Before coming to NPR in 2003, Kahn worked for 2 1/2 years at NPR station KQED in San Francisco, first as an editor and then as a general assignment reporter with a focus on immigration reporting. From 1994 to 2001, Kahn was the border and community affairs reporter at NPR station KPBS in San Diego, where she covered Northern Mexico, immigration, cross-border issues and the city’s ethnic communities.
While at KPBS, Kahn received numerous awards, including back-to-back Sol Price Awards for Responsible Journalism from the Society of Professional Journalists. She won the California/Nevada Associated Press award for Best News Feature, eight Golden Mike Awards from the Radio & TV News Association of Southern California and numerous prizes from the San Diego Press Club and the Society of Professional Journalists of San Diego. She was also awarded three consecutive La Pluma Awards from the California Chicano News Media Association.
Prior to joining KPBS, Kahn worked for NPR station KUSP and published a bilingual community newspaper in Santa Cruz, CA.
Kahn is frequently called upon to lecture or discuss border issues and bi-national journalism. The Poynter Institute of Media Studies has cited her work for fairness and balance. She was awarded and completed a Pew Fellowship in International Journalism at Johns Hopkins University.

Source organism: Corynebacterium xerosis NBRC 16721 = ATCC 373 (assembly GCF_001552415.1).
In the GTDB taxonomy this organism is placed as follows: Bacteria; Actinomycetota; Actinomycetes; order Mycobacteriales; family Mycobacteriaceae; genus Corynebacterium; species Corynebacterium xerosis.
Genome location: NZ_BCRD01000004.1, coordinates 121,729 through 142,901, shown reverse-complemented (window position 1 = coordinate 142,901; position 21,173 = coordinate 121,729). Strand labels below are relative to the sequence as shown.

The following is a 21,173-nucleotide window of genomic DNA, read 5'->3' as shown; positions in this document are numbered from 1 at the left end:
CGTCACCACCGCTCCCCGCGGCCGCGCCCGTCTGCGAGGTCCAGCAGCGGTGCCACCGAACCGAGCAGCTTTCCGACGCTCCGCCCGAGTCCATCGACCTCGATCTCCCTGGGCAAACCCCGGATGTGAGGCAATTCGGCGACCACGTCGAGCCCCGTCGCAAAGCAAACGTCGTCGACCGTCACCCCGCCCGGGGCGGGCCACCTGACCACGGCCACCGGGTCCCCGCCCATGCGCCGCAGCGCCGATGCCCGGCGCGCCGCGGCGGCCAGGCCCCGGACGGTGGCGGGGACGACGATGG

Kahn received a Bachelors degree from UC Santa Cruz in Biology. For several years she was a human genetics researcher in California and in Costa Rica. She has traveled extensively throughout Mexico, Central America, Europe and the Middle East, where she worked on an English/Hebrew/Arabic magazine.
- Mexico Deporting Migrating Minors In Record Numbers
- At The U.S. Border, Cubans Are Welcomed, Salvadorans Deported
- El Salvador Opens Borders For Cuban Migrants On Way To U.S.
- Cubans Rushing To Enter U.S. Hit Roadblock In Central America
Dijana Muminovic is an award-winning Bosnian-American photojournalist who most recently documented the plight of Middle-Eastern refugees and migrants passing through Croatia in a personal project entitled “I’m a Refugee.”
Born in Bosnia and Herzegovina, Muminovic survived the Bosnian war as a 12-year-old girl, hiding in basements where she listened to the stories of slaughter. In 1997, she moved to the United States with her family and grew up in Bowling Green, Kentucky.
After college, Muminovic began exploring the stories of some of the 6,000 other Bosnian refugees living in Bowling Green. Just when she thought that the Bosnian war was past, she met women who are still affected by it. They still wait for their loved ones to be found and identified from the many mass graves that still exist in Bosnia. Fueled by their desire to seek closure and her interest in helping them communicate their stories, she decided to return to her native Bosnia in 2010 to photograph the lingering effects of war – mass graves and the search for closure.
On July 11, 2011, Muminovic’s work was exhibited in the U.S. Congress Building for the 16th anniversary of the Srebrenica genocide.
From 2012 to 2014, she combined her work in Bosnia with a position as an assistant instructor at The Athens Photographic Project, where photography is used an aid for healing for people who are coping with mental illness. While completing her graduate studies, Muminovic worked as a teaching assistant at Ohio University, where she earned a Master of Arts in Visual Communication.